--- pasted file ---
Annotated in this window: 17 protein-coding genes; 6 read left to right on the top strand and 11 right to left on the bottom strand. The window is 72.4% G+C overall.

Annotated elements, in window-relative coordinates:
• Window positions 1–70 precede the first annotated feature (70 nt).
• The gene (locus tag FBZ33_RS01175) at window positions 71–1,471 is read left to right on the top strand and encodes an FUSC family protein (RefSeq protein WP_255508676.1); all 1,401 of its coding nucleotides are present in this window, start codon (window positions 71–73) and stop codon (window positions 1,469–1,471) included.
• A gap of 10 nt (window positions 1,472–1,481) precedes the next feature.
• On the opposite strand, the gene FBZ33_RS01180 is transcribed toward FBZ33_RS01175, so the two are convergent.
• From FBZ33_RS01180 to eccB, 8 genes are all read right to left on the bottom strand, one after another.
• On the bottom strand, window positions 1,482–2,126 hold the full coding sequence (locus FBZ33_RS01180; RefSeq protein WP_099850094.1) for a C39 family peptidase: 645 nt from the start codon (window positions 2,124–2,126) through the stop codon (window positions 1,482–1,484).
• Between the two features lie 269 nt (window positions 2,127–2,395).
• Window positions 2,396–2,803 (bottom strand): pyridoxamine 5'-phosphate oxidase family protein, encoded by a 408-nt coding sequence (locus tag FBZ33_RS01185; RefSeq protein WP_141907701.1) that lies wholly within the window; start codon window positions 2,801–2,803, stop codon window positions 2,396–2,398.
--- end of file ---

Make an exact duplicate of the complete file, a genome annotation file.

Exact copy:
Annotated in this window: 17 protein-coding genes; 6 read left to right on the top strand and 11 right to left on the bottom strand. The window is 72.4% G+C overall.

Annotated elements, in window-relative coordinates:
• Window positions 1–70 precede the first annotated feature (70 nt).
• The gene (locus tag FBZ33_RS01175) at window positions 71–1,471 is read left to right on the top strand and encodes an FUSC family protein (RefSeq protein WP_255508676.1); all 1,401 of its coding nucleotides are present in this window, start codon (window positions 71–73) and stop codon (window positions 1,469–1,471) included.
• A gap of 10 nt (window positions 1,472–1,481) precedes the next feature.
• On the opposite strand, the gene FBZ33_RS01180 is transcribed toward FBZ33_RS01175, so the two are convergent.
• From FBZ33_RS01180 to eccB, 8 genes are all read right to left on the bottom strand, one after another.
• On the bottom strand, window positions 1,482–2,126 hold the full coding sequence (locus FBZ33_RS01180; RefSeq protein WP_099850094.1) for a C39 family peptidase: 645 nt from the start codon (window positions 2,124–2,126) through the stop codon (window positions 1,482–1,484).
• Between the two features lie 269 nt (window positions 2,127–2,395).
• Window positions 2,396–2,803 (bottom strand): pyridoxamine 5'-phosphate oxidase family protein, encoded by a 408-nt coding sequence (locus tag FBZ33_RS01185; RefSeq protein WP_141907701.1) that lies wholly within the window; start codon window positions 2,801–2,803, stop codon window positions 2,396–2,398.